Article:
They spoke in riddles, but their emotions were clearly communicated through their facial expressions and general demeanor, which told a story all on their own. We would connect through smiles and short phrases, yes or no questions, but more often than not, their minds were in another place. Some patients would repeat the details of the same event, over and over, with varying levels of detail each time. Others would revert to a child-like state, wondering about their parents, about school, and about family and friends they hadn't seen in a long time.

I often wondered why their minds chose to wander to a certain event or time period and leave them stranded there before the end of their life. Was an emotionally salient event reinforcing itself in their memories?

Was their subconscious trying to reconnect with people from their past? All I could do was agree and follow their lead because the last thing I wanted to do was break their pleasant memory.

I felt honored to be able to spend time with them, but I couldn't shake the feeling that I was intruding on their final moments, moments that might be better spent with family and loved ones. I didn't know them in their life, so I wondered how they benefited from my presence in their death. However, after learning that several of the patients I visited didn't have anyone to come to see them, I began to cherish every moment spent, whether it was in laughter or in tears. Several of the patients never remembered me. Each week, I was a new person, and each week they had a different variation of the same story that they needed to tell me. In a way, it might have made it easier to start fresh every week rather than to grow attached to a person they would soon leave.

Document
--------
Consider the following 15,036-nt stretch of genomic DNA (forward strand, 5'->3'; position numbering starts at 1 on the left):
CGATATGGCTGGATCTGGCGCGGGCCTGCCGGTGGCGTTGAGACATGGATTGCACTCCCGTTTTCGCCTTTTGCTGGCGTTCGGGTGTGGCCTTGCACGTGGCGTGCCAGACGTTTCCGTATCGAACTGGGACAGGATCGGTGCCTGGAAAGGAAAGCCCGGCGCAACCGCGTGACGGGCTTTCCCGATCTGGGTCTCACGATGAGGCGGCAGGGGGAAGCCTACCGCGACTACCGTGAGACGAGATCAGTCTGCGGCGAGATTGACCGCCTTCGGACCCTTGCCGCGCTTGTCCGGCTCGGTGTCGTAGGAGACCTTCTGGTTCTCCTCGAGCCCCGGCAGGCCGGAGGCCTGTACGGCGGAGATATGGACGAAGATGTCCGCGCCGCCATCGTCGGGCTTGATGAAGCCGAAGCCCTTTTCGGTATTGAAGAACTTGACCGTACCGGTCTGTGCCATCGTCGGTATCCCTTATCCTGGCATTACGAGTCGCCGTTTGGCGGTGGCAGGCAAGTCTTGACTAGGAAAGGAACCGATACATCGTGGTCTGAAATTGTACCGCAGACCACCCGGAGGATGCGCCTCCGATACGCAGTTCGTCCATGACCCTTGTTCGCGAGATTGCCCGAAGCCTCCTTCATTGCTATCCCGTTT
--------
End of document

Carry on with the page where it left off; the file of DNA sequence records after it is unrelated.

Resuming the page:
Usually, the stories were light-hearted.

They were reliving a memory or experiencing life again as if it were the first time, but as the end draws nearer, a drastic shift in mood and demeanor is evident. A patient who was once friendly and jolly can quickly become quiet, reflective, and despondent. I've seen patients break down and cry, not because of their current situation, but because they were mourning old ones. These times taught me a lot about how to be just what that person needs towards the end of their life. I didn't need to understand why they were upset or what they wanted to say.

The somber tone and tired eyes let me know that what they had to say was important and worth hearing. What mattered most is that someone who cared was there to hear it.

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4 Things I Wish High School Me Knew

Every day has a purpose.

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People don't give high school enough credit for having the ability to shape your life. It can build you or it can break you and often times there is no in between. As I enter into my senior year of college I have reflected a lot on my college career and how it really has been the best years of my life up to this point, but I know that without a doubt my life would have been so different in I would have known these things as a high schooler.

1. Your life is valuable

But because of his great love for us, God, who is rich in mercy, made us alive with Christ even when we were dead in transgressions—it is by grace you have been saved. And God raised us up with Christ and seated us with him in the heavenly realms in Christ Jesus, in order that in the coming ages he might show the incomparable riches of his grace, expressed in his kindness to us in Christ Jesus. - Ephesians 2:4-7

2. You aren't defined by your singleness. 

Daughters of Jerusalem, I charge you by the gazelles and by the does of the field: Do not arouse or awaken love until it so desires. - Song of Solomon 2:7

4. You aren't going to fit in

Do not conform to the pattern of this world, but be transformed by the renewing of your mind. Then you will be able to test and approve what God's will is—his good, pleasing and perfect will. - Romans 12:2

4. Your clothes aren't going to fit forever, don't spend all of your money on them 

Then he said to them, "Watch out! Be on your guard against all kinds of greed; life does not consist in an abundance of possessions." - Luke 12:15